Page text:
The Flawed System of the TSA


Photo by Stephen Muller

Wing of Airplane Flying Over a Mountain Range

Fleur Kelly, Staff Writer

The TSA system is something that almost everyone has had to go through. It is widely regarded for its bigoted, complicated, and unfair system. Because of these flaws, it can be difficult to trust the TSA with our personal safety. We have seen repeatedly how not only the system mistreats the people who are passing through the airport but also the actual workers.

TSOs are consistently harassed by their managers and in constant fear of being fired within the first nine months of their jobs.

“…Another TSO tried to detain a passenger who had a bag of cocaine in his pocket,” Says Darryl Campbell, according to The Verge. “In a desperate attempt to try and avoid getting arrested, the passenger threw the open bag right in the officer’s face. Although the passenger was the one breaking the law, the officer feared for his job anyway…”

TSA employees are paid disproportionately less than other government workers and are constantly called in for random tests to ensure that they follow policy.

The reason why the TSA is so strict is because they operate on an event/response system, an attempt occurs, then they make new rules/procedures to patch the previously unseen hole. But this system also promotes racism and other biases, 9/11 is a very good example. People with Middle Eastern heritage and names are immediately suspected because the TSA was founded after 9/11, and everyone is aware of the bias that it caused in the American people and government.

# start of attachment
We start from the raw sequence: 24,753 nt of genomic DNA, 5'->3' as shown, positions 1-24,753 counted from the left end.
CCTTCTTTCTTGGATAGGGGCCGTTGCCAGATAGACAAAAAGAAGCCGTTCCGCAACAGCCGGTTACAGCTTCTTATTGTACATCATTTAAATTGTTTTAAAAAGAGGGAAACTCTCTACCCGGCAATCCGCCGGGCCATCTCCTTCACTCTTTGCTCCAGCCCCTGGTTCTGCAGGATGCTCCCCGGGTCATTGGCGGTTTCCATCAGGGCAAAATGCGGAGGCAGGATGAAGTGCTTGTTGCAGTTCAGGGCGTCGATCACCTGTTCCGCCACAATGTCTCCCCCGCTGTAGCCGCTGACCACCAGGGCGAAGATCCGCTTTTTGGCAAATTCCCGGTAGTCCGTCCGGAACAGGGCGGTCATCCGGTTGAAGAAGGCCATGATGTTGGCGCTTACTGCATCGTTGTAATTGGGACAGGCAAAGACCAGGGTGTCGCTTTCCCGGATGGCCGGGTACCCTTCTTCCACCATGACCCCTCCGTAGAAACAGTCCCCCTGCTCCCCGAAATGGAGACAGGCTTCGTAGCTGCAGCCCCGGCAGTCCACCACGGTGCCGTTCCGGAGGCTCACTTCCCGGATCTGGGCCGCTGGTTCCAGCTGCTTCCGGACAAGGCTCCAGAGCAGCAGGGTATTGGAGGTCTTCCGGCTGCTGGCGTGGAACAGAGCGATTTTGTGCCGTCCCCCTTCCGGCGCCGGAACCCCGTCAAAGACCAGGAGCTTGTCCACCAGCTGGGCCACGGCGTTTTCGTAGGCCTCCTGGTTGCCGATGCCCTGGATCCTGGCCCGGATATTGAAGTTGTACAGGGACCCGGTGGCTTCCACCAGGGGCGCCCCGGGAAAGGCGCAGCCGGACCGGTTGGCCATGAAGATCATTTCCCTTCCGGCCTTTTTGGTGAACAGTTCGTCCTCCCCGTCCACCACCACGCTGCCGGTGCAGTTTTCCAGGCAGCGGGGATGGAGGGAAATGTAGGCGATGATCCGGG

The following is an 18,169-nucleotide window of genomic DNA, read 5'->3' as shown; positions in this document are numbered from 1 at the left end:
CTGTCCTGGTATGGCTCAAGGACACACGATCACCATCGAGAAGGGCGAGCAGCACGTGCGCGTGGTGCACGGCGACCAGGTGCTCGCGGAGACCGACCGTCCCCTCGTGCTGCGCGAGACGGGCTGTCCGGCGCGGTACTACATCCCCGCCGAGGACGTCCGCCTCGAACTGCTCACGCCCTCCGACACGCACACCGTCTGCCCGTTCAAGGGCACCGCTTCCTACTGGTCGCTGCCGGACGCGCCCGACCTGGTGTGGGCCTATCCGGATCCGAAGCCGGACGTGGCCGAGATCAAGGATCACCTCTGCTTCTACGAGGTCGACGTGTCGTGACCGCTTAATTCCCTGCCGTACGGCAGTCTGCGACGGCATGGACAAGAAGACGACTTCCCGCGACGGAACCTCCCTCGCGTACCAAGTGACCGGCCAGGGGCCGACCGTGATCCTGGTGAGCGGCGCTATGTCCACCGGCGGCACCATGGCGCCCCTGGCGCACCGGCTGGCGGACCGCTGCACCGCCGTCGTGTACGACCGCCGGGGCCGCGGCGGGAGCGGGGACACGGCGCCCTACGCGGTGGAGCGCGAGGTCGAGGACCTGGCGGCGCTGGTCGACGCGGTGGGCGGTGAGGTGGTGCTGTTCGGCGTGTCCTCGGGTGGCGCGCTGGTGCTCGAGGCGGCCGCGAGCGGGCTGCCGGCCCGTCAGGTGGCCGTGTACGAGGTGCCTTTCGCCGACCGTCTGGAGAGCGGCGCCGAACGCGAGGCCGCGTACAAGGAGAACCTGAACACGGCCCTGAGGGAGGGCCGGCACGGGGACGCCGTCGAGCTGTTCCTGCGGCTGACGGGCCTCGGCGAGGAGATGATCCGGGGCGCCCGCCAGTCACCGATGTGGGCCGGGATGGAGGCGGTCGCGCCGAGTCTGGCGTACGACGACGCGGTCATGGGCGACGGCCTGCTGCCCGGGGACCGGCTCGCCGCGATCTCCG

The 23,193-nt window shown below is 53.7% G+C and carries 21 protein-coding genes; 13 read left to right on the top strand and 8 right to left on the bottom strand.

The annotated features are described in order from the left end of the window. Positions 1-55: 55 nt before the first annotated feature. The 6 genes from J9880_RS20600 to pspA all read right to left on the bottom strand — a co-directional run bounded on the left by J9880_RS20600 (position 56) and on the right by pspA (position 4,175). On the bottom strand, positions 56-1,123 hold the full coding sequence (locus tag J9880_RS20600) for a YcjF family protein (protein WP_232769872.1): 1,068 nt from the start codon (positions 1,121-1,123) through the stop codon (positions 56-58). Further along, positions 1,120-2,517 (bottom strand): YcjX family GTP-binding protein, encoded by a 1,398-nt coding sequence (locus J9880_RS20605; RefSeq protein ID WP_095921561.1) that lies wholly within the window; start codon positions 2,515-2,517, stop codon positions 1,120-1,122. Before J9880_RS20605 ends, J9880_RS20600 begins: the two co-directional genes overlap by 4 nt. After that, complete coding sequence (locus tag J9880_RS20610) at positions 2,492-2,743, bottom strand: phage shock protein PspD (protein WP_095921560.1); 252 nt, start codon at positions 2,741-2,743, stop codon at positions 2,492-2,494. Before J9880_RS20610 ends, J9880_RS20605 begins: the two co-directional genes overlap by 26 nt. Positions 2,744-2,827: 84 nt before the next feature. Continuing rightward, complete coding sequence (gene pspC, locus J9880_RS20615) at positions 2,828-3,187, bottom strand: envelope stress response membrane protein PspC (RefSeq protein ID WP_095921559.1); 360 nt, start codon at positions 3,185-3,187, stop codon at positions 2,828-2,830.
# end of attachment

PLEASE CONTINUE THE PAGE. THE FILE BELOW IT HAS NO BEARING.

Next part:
“…TSA practices an intelligence driven, risk-based approach to security…” The TSA website reports.

But is that true?

Katie Abdou is a very good example of the racism that the TSA promotes. When she turned fourteen she was very aware that flying would be much more difficult.

“My dad is Lebanese and Syrian, and my mom was Irish-Italian, so I have my mom’s coloring, but obviously, my last name is Middle Eastern.” Katie said.

The initial screening went smoothly, but after she boarded her flight an agent called her back. Katie was guided to a private room where a male TSA searched her and refused to tell her anything.

She made a joke, “What do you think? I have a bomb up my skirt or something?” The Verge reported.

He responded by doing a full-body pat-down and reaching his hands up her skirt. She was returned to her flight and landed safely, but the experience left her shaken. Even now, twenty years later, she remains wary of the TSA.

The no-fly list is a violation of the privacy of the people. There are no explicit mentions in the constitution of privacy rights, but it is still an ongoing problem. The no fly-list has an incredibly convoluted process to get off of it; even if you do eventually manage to get off of the no fly-list, there are hundreds more that you don’t even know about that have already been shared with other countries. The ACLU reported on their possible scenario where the no-fly list is an inconvenience.